• See sections 10.2, 10.3,10.4,10.5, 10.6, 10.7  in the course book. See section 5.3 for matrix pencils.
  • Lecture 11
  • Lecture 12
    Regular Matrix Pencils and Weierstrass Canonical Form. Singular Matrix Pencils and the Kronecker Canonical Form. Application of Jordan and Weierstrass Forms to Differential Equations. Symmetric eigenproblems Perturbation theory: Weyl's theorem. Corollary regarding similar result for singular values. Application of Weyl's theorem: Error bounds for eigenvalues computed by a stable method. Courant-Fischer (CF) theorem. Inertia, Sylvester's inertia theorem. Definite Pencils. Theorem that the Rayleigh quotient is a good approximation to an eigenvalue. Algorithms for the Symmetric eigenproblem: Tridiagonal QR iteration, Rayleigh quitient iteration.
  • In the course book see section 5.3 for matrix pencils  and sections 11.1,11.2  for algorithms for the symmetric egenproblem.
  • Lecture 12
  • Lecture 13
    Theorem that the Rayleigh quotient is a good approximation to an eigenvalue. Algorithms for the Symmetric eigenproblem: Tridiagonal QR iteration, Rayleigh quitient iteration, Divide-and-conquer algorithm. QR iteration with Wilkinson's shift. Divide-and-conquer, bisection and inverse iteration, different versions of Jacobi's method.
  • See sections 11.2, 11.3,11.4, 11.5 in the course book.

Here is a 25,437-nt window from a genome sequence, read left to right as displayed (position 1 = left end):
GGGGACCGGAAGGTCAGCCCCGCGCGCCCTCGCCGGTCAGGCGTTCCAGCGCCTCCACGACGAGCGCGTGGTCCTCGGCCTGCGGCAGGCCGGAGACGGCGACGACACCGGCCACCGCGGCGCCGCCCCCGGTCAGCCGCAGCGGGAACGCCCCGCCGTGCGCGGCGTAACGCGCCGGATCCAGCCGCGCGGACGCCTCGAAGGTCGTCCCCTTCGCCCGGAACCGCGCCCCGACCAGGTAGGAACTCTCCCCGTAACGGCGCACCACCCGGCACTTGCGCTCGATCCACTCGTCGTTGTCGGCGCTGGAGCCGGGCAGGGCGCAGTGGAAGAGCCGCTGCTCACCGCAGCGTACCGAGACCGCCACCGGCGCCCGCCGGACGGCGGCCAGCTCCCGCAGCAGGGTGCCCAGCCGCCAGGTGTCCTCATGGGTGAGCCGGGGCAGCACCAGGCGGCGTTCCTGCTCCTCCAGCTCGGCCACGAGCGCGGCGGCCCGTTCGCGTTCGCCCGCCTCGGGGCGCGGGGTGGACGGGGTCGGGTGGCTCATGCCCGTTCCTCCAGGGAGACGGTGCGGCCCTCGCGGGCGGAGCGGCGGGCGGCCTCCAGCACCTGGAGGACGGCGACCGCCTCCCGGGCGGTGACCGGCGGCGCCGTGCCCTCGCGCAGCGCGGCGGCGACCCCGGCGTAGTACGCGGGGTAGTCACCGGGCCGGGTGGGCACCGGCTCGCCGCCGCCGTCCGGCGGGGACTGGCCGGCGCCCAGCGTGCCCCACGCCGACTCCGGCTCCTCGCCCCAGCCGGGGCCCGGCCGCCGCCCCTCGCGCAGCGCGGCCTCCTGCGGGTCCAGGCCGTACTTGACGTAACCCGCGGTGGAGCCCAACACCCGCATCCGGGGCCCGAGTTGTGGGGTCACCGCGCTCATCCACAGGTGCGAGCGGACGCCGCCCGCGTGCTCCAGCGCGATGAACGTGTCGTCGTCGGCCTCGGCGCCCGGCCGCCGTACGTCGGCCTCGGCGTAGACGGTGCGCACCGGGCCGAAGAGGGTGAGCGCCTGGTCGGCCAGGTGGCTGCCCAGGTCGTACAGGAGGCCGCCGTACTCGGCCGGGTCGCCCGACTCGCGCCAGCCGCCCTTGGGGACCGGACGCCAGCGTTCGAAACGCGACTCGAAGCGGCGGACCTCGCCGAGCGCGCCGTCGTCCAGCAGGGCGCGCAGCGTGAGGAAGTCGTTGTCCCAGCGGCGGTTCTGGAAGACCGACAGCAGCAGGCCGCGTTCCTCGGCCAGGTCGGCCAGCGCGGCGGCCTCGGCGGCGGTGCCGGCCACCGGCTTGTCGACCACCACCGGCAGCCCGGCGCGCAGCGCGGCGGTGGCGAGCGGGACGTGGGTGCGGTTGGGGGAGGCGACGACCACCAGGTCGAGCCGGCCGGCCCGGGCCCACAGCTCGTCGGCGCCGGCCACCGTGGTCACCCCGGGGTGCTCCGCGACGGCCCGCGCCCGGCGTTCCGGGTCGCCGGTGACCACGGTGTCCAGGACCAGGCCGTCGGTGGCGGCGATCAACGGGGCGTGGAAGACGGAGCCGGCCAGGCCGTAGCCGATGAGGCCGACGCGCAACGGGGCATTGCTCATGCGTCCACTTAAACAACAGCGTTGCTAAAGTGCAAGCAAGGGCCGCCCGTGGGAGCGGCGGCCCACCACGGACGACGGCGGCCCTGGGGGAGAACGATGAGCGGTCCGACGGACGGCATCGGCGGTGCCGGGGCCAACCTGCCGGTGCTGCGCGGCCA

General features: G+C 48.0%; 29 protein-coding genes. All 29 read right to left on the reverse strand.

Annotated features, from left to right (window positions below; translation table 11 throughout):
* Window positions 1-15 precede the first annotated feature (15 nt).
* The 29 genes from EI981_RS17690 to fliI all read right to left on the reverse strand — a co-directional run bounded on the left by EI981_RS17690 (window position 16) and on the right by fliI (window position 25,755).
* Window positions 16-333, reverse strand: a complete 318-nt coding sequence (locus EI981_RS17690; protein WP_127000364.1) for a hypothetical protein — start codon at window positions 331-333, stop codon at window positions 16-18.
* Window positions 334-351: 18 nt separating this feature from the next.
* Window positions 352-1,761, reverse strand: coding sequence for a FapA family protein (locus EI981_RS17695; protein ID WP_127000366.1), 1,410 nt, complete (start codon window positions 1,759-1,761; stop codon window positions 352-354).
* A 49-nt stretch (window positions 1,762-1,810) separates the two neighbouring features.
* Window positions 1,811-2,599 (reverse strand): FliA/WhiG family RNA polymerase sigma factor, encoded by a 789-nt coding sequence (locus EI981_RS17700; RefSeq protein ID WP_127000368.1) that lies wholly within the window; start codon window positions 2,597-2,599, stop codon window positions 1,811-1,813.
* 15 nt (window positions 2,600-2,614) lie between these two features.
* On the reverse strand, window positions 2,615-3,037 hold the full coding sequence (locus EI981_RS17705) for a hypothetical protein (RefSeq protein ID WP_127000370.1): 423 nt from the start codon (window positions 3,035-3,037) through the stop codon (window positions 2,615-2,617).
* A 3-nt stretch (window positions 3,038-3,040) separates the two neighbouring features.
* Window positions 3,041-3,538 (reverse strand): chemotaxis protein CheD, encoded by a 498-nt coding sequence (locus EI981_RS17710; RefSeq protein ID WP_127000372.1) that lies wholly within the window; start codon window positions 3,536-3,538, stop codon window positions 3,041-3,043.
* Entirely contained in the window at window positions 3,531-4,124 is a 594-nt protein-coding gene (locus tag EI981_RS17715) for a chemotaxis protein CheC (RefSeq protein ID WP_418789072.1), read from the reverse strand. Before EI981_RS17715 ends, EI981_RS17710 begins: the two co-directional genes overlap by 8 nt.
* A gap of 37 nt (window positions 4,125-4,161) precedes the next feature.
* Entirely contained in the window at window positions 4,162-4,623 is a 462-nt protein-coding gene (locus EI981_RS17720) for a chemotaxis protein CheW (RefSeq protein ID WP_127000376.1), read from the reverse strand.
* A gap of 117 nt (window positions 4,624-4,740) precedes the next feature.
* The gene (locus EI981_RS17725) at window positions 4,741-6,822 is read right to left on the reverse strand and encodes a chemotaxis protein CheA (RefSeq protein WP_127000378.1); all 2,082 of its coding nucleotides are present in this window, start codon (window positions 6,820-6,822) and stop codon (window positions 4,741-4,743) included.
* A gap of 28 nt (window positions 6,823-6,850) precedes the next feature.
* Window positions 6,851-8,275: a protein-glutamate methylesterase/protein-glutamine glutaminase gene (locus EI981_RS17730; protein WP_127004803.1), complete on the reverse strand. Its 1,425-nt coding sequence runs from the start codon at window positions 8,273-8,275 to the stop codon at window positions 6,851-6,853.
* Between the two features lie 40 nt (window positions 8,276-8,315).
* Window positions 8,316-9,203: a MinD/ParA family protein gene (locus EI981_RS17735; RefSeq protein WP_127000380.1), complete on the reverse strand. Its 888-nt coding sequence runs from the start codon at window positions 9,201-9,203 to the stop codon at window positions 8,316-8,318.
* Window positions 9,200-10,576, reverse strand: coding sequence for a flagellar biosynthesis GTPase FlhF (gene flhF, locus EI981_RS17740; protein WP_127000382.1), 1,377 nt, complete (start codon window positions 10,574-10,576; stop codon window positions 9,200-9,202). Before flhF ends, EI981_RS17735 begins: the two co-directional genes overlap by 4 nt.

• Lecture 13
  • Lecture 14
    Algorithms for symmetric matrices (continuation): different versions of Jacobi's method. Algorithms for the SVD: QR iteration and Its Variations for the Bidiagonal SVD. The basic iterative methods (Jacobi, Gauss-Seidel and Successive overrelaxation (SOR)) for solution of linear systems. Jacobi, Gauss-Seidel and SOR for the solution of the Poisson's equation in two dimension. Study of Convergence of Jacobi, Gauss-Seidel and SOR. 
  • In the course book see sections 11.5, 11.6,11.7,11.8 for algorithms for symmetric matrices and Chapter 12  for iterative methods for solution of linear system.
  • Lecture 14

Lecture 15
 Introduction to the Krylov subspace methods. Conjugate gradient algorithm. Preconditioning for Linear Systems. Preconditioned conjugate gradient algorithm. Common preconditioners. 
In the course book see sections 11.5, 11.6,11.7,11.8 for algorithms for symmetric matrices and Chapter 12  for iterative methods for solution of linear system.

Lecture 15

Back to the top


  • To pass this course you should do 2 compulsory home assignments before the final exam. Choose any 2 of 4 assignments presented here: 
  • Homeworks
  • Homeworks  should do  done  individually  (not in groups).
  • Sent pdf file with your assignment to my e-mail
    before deadline (see the course page "Program" for deadlines for every home assignment). Handwritten home assignments can be left in the red box located beside my office.


Recommended exercises in the course book


Chapters Exercises
8 8.7, 8.10, 8.16
9 9.5, 9.7, 9.8, 9.9, 9.11, 9.12, 9.14, 9.15
11 11.1 - 11-13


Back to the top

Computer labs


Proposed division into groups for Comp.labs 

Computer labs with instructions

Reference literature:

  1. Learning MATLAB, Tobin A. Driscoll. Provides a brief introduction to Matlab to the one who already knows computer programming. Available as e-book from Chalmers library.
  2. Physical Modeling in MATLAB 3/E, Allen B. Downey
    The book is free to download from the web. The book gives an introduction for those who have not programmed before. It covers basic MATLAB programming with a focus on modeling and simulation of physical systems.


Back to the top

Course summary:

Date Details Due